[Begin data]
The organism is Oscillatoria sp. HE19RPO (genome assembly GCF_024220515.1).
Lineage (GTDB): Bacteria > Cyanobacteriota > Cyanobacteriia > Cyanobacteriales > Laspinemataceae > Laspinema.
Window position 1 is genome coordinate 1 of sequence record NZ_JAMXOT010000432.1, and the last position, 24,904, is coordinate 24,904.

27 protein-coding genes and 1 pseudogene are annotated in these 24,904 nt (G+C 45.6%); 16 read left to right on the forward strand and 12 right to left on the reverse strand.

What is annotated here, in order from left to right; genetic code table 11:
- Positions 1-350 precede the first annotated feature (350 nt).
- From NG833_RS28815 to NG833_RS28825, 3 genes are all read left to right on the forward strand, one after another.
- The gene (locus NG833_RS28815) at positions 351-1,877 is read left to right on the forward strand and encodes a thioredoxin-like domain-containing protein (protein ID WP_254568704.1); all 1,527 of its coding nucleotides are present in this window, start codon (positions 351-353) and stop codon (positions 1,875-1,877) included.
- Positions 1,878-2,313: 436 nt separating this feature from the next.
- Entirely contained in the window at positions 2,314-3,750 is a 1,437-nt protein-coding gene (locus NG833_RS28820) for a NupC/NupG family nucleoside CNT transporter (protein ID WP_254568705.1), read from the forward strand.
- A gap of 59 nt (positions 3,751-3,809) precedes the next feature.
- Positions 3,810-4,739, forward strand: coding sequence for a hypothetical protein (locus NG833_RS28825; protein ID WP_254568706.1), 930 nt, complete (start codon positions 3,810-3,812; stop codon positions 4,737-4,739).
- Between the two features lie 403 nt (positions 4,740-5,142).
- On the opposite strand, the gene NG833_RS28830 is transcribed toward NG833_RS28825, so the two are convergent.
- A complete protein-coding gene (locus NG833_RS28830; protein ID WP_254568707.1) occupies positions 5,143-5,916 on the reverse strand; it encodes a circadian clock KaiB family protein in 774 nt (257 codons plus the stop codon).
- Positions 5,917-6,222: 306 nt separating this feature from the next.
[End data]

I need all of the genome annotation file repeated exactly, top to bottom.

The organism is Oscillatoria sp. HE19RPO (genome assembly GCF_024220515.1).
Lineage (GTDB): Bacteria > Cyanobacteriota > Cyanobacteriia > Cyanobacteriales > Laspinemataceae > Laspinema.
Window position 1 is genome coordinate 1 of sequence record NZ_JAMXOT010000432.1, and the last position, 24,904, is coordinate 24,904.

27 protein-coding genes and 1 pseudogene are annotated in these 24,904 nt (G+C 45.6%); 16 read left to right on the forward strand and 12 right to left on the reverse strand.

What is annotated here, in order from left to right; genetic code table 11:
- Positions 1-350 precede the first annotated feature (350 nt).
- From NG833_RS28815 to NG833_RS28825, 3 genes are all read left to right on the forward strand, one after another.
- The gene (locus NG833_RS28815) at positions 351-1,877 is read left to right on the forward strand and encodes a thioredoxin-like domain-containing protein (protein ID WP_254568704.1); all 1,527 of its coding nucleotides are present in this window, start codon (positions 351-353) and stop codon (positions 1,875-1,877) included.
- Positions 1,878-2,313: 436 nt separating this feature from the next.
- Entirely contained in the window at positions 2,314-3,750 is a 1,437-nt protein-coding gene (locus NG833_RS28820) for a NupC/NupG family nucleoside CNT transporter (protein ID WP_254568705.1), read from the forward strand.
- A gap of 59 nt (positions 3,751-3,809) precedes the next feature.
- Positions 3,810-4,739, forward strand: coding sequence for a hypothetical protein (locus NG833_RS28825; protein ID WP_254568706.1), 930 nt, complete (start codon positions 3,810-3,812; stop codon positions 4,737-4,739).
- Between the two features lie 403 nt (positions 4,740-5,142).
- On the opposite strand, the gene NG833_RS28830 is transcribed toward NG833_RS28825, so the two are convergent.
- A complete protein-coding gene (locus NG833_RS28830; protein ID WP_254568707.1) occupies positions 5,143-5,916 on the reverse strand; it encodes a circadian clock KaiB family protein in 774 nt (257 codons plus the stop codon).
- Positions 5,917-6,222: 306 nt separating this feature from the next.